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Wood Products Prices in The UK & Holland

16-31th July 2013

Report from Europe  

 European economies his bottom but unlikely to bounce back any time soon
The European economy may finally be exiting its longest post-war recession but entering a period of stagnation or very weak growth at best, latest data suggest.


The purchasing managers index (PMI) for the euro zone rose to a 15-month high of 48.9 in June. Germany's PMI rose 0.7 point to 50.9, signalling modest growth. France's score also rose but remained below 50.


PMI scores of below 50 signal falling business activity, so even June's improved reading points to a slight drop in euro-zone activity in the second quarter.


The PMI suggests that any recovery in coming months will be too weak to halt the rise in unemployment in Europe or to alleviate the region's public and private debt burdens.


However, the PMI also suggests that, following a 0.9% (annualised) fall in euro-zone GDP in the first quarter of 2013, the pace of economic contraction probably slowed in the second quarter. Unemployment across the euro-zone is still at 12.2% and is expected to rise for the rest of this year.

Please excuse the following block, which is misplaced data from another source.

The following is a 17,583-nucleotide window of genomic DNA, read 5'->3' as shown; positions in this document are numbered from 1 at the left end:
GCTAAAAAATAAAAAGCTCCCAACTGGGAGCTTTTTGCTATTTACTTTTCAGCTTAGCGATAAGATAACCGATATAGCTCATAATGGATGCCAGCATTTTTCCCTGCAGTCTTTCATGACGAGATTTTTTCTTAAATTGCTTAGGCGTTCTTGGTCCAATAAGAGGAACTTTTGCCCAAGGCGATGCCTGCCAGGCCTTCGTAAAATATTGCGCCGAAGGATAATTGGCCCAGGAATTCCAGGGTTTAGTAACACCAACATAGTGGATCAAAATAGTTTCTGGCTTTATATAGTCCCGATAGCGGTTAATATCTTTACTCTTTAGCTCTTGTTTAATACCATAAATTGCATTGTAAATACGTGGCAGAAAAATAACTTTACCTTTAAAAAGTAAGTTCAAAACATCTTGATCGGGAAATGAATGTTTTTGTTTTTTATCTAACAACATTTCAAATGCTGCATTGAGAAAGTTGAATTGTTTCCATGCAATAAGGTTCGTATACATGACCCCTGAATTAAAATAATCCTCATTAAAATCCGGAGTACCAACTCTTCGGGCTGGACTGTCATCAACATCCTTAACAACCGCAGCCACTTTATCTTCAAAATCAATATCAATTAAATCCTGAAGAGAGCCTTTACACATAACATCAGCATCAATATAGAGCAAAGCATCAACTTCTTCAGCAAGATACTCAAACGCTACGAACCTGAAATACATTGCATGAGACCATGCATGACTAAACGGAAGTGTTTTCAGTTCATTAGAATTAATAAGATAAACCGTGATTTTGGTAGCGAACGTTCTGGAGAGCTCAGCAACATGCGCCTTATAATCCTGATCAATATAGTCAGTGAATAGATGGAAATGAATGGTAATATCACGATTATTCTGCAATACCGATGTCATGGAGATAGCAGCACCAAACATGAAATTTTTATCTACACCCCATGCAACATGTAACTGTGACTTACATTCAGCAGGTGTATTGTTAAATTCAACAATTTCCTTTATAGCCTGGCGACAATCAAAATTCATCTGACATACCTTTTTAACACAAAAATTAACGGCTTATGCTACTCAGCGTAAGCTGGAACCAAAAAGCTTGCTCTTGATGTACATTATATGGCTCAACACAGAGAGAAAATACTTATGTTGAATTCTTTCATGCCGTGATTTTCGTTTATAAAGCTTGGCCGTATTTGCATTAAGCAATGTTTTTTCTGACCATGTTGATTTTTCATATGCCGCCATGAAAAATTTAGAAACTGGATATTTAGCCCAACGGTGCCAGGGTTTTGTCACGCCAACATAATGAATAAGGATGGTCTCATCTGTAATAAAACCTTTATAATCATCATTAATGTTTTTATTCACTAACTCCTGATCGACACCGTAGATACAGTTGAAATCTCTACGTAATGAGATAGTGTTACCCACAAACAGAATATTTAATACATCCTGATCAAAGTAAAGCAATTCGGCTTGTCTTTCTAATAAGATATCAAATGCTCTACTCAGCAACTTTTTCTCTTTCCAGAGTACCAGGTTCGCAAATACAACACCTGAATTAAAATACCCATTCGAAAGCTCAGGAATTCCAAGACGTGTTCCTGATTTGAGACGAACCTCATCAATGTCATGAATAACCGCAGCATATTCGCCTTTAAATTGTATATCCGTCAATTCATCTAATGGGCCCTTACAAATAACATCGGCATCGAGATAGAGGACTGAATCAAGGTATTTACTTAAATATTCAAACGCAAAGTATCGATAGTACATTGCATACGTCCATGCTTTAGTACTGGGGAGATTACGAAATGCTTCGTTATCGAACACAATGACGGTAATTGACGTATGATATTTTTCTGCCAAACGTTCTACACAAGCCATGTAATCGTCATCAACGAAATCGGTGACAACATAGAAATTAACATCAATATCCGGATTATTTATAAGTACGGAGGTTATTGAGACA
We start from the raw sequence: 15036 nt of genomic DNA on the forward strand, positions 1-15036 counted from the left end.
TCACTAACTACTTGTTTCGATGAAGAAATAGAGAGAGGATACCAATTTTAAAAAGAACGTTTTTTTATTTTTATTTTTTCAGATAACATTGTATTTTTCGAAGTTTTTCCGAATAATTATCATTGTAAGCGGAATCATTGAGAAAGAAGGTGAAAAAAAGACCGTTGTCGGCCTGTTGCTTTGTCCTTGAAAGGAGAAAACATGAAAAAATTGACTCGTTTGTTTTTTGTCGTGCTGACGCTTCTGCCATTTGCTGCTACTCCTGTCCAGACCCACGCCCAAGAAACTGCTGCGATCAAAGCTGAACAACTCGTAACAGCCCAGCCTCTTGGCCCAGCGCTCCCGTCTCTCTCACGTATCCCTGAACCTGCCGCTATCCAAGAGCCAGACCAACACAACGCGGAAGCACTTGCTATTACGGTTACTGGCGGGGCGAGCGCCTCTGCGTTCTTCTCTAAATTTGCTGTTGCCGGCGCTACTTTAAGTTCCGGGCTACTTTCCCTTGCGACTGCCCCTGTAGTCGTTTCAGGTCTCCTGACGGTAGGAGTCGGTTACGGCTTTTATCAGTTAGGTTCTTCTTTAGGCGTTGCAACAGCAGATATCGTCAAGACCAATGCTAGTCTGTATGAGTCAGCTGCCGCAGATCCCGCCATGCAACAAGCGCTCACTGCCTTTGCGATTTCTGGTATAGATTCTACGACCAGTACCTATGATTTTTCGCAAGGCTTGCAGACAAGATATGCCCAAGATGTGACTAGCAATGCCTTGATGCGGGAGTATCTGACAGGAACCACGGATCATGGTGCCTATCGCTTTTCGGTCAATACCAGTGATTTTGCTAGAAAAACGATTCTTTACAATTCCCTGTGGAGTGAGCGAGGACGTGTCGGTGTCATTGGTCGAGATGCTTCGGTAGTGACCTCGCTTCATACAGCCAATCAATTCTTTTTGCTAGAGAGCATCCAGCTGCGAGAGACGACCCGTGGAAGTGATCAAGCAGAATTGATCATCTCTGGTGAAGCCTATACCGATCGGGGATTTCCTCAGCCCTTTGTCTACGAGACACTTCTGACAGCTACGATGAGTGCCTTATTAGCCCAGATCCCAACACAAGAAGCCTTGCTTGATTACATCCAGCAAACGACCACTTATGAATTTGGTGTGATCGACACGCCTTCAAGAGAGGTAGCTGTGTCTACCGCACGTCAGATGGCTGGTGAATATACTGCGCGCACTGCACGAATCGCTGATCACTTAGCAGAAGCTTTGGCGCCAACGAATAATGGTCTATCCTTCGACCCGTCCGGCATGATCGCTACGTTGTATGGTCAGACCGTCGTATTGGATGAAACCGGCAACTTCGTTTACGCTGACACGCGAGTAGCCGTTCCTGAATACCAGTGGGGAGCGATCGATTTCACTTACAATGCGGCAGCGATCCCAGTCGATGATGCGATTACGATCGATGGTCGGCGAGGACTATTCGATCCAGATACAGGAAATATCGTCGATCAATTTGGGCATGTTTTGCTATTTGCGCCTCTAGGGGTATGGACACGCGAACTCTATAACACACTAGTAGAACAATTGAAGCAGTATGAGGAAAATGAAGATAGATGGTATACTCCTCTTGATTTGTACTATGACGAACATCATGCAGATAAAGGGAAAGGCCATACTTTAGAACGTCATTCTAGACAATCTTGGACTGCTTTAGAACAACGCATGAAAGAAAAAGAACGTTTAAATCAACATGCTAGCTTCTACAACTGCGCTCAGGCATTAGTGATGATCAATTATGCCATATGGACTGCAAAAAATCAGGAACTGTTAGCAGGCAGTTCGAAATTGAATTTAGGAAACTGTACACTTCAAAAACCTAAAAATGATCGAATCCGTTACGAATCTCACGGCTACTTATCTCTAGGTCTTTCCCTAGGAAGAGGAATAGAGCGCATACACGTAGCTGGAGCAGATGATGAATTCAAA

The pace of job-cutting accelerated in June, according to the PMI survey, despite the overall improvement in business sentiment.


Other surveys of business sentiment and industrial production have been more upbeat. According to the European Commission, euro-zone consumer confidence rose close to a two-year high in June, though it remained well below its long-term average.


Overall, the signs are that recovery in Germany is trickling down to other large economies in the region including France, Italy and Spain.


The hope among many Europeans is that stronger global demand will spur growth in export-sensitive Germany, which accounts for around 30% of euro-zone GDP. That, in turn, may boost exports from its European neighbours and provide an overall boost to business confidence.


But no-one is expecting a rapid turnaround. There are very significant downside risks. Still-worsening joblessness will continue to push up spending on unemployment and other benefits in Spain, France and Italy.


Small businesses continue to struggle against high borrowing costs. The lack of spending by businesses and consumers will hamper tax receipts. Without expanding economies, debt burdens will keep on rising as a share of GDP, even if annual budget deficits decline.


The region remains very vulnerable to potential shocks, such as an economic slowdown in China which would seriously dent a vital source of export demand for European products.


Meanwhile the euro recently hit six-month highs against a broad basket of currencies. This has been a boon to wood importers, encouraging a slight uptick in purchases to boost depleted stocks. However, the strong euro, if it persists, spells trouble for the regions exporters. A major concern when European domestic consumption is so weak.


European construction forecastsrevised once again